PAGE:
Earnings Outlook: DoorDash earnings: What to expect


DoorDash Inc. is scheduled to report third-quarter earnings Thursday afternoon, after the close of markets in the U.S.

Analysts on average expect DoorDash’s

quarterly losses to double from a year ago, while revenue is expected to increase more than 27%. Analysts have tracked a recent decline in user growth and orders for food-delivery companies, as DoorDash’s stock has hit its lowest prices since its initial public offering in late 2020.

In-depth: As DoorDash stock hits record lows, analysts track a slowdown in food delivery

What to expect

Earnings: According to FactSet, analysts on average expect DoorDash to post a loss of 59 cents a share, after reporting a loss of 30 cents a share a year ago. Estimize, which gathers estimates from analysts, hedge-fund managers, executives and others, reports a consensus estimate for a loss of 45 cents a share.

Revenue: Analysts on average expect revenue of $1.63 billion, according to FactSet, up from $1.28 billion a year ago. Estimize is guiding for $1.6 billion.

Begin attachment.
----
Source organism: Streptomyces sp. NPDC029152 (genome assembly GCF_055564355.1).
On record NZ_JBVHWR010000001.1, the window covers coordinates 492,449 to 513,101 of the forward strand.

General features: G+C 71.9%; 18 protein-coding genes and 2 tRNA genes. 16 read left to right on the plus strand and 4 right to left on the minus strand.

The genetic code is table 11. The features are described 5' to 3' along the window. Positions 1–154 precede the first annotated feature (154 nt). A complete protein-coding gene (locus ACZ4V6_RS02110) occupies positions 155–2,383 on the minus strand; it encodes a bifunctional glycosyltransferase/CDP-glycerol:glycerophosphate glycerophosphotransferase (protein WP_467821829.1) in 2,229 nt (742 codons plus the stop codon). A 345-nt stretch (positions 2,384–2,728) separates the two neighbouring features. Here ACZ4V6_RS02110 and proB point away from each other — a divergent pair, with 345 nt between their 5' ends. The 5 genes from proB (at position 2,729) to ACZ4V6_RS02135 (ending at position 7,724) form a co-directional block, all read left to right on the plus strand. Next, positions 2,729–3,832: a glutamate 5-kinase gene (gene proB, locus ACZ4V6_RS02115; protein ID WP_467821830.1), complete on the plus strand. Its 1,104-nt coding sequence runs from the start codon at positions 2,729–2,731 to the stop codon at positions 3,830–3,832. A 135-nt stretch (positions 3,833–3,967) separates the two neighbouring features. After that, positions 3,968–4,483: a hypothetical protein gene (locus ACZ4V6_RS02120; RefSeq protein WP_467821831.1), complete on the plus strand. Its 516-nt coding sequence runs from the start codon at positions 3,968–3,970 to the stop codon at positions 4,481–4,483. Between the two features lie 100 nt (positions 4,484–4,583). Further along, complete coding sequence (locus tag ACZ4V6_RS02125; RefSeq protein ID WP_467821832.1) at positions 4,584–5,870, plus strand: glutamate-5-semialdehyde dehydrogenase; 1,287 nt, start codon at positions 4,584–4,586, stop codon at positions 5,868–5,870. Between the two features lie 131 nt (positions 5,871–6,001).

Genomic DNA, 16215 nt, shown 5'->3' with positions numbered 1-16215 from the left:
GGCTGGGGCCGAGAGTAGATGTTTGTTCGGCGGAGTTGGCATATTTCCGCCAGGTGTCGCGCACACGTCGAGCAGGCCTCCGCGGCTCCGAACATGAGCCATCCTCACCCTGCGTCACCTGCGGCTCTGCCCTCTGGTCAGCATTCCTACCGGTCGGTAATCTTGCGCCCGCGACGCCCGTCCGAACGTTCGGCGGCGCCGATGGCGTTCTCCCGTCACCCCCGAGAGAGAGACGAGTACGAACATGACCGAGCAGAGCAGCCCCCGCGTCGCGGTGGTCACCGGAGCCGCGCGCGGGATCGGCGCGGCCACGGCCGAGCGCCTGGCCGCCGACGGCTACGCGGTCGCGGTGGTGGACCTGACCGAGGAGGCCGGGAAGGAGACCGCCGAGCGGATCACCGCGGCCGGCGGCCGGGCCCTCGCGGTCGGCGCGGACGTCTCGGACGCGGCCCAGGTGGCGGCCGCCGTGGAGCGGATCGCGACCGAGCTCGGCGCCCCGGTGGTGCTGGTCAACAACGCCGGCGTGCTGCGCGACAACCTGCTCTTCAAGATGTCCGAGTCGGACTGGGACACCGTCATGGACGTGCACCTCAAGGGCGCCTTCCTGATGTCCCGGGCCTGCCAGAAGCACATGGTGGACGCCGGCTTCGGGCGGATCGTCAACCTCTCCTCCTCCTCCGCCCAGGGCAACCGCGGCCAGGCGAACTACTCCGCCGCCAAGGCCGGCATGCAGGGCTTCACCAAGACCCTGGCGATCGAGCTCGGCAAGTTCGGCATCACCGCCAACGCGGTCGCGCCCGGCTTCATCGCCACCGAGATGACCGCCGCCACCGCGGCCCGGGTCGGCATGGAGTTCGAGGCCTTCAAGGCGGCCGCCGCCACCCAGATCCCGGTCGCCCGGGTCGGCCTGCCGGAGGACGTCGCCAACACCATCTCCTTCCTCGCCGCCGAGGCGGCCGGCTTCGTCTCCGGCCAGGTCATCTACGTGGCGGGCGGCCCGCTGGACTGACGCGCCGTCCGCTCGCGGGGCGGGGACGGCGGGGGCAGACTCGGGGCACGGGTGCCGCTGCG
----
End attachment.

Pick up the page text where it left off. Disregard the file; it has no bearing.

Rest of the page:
Stock movement: DoorDash stock has fallen after reporting earnings in two of the past three quarters, and has risen after five of the seven reports the company has made since going public. DoorDash shares are down almost 70% so far this year through Tuesday’s session, while the S&P 500 index

has fallen about 19% year to date.

What analysts are saying

Aaron Kessler, an analyst for Raymond James who has a market perform rating on DoorDash stock, said food delivery user growth is slow “given the tough comps from 2021.” He said data shows that DoorDash’s U.S. daily average users increased just 4% year over year, compared with a rise of 13% in the second quarter, and declined 3% quarter over quarter. 

Doug Anmuth, an analyst for JPMorgan who has a neutral rating on the company’s stock, said DoorDash’s gross order value “has room to grow,” and noted that “COVID-19 tailwinds may not be sustainable.”

He also said that profitability for Europe-based delivery company Wolt, which DoorDash bought last year, could take time and put pressure on margins in the near term. Kessler estimates that Wolt saw an 18% increase year over year but a 5% decline in orders quarter over quarter.

Overall, though, Anmuth wrote that he is “positive on DASH’s value proposition and execution, but need more disclosure around core U.S. restaurant profitability, and path to profitability for growth segments to become more positive.”

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